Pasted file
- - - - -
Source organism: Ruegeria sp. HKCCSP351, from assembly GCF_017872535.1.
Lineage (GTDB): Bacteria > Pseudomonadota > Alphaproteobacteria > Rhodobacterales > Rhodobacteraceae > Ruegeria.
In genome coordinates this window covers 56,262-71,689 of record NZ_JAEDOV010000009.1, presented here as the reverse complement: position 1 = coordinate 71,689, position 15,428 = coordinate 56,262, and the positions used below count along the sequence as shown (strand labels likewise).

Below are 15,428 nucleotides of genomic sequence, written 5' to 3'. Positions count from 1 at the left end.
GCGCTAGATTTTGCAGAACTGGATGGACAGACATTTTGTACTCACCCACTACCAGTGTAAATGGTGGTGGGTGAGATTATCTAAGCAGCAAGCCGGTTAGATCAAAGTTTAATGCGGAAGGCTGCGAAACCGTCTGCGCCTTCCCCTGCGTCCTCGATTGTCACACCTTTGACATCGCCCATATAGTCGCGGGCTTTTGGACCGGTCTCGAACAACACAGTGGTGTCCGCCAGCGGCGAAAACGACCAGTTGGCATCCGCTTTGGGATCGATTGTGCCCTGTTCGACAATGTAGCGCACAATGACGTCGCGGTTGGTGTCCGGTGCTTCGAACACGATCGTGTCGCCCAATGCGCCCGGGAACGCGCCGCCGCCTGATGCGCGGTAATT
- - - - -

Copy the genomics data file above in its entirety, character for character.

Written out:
Source organism: Ruegeria sp. HKCCSP351, from assembly GCF_017872535.1.
Lineage (GTDB): Bacteria > Pseudomonadota > Alphaproteobacteria > Rhodobacterales > Rhodobacteraceae > Ruegeria.
In genome coordinates this window covers 56,262-71,689 of record NZ_JAEDOV010000009.1, presented here as the reverse complement: position 1 = coordinate 71,689, position 15,428 = coordinate 56,262, and the positions used below count along the sequence as shown (strand labels likewise).

Below are 15,428 nucleotides of genomic sequence, written 5' to 3'. Positions count from 1 at the left end.
GCGCTAGATTTTGCAGAACTGGATGGACAGACATTTTGTACTCACCCACTACCAGTGTAAATGGTGGTGGGTGAGATTATCTAAGCAGCAAGCCGGTTAGATCAAAGTTTAATGCGGAAGGCTGCGAAACCGTCTGCGCCTTCCCCTGCGTCCTCGATTGTCACACCTTTGACATCGCCCATATAGTCGCGGGCTTTTGGACCGGTCTCGAACAACACAGTGGTGTCCGCCAGCGGCGAAAACGACCAGTTGGCATCCGCTTTGGGATCGATTGTGCCCTGTTCGACAATGTAGCGCACAATGACGTCGCGGTTGGTGTCCGGTGCTTCGAACACGATCGTGTCGCCCAATGCGCCCGGGAACGCGCCGCCGCCTGATGCGCGGTAATT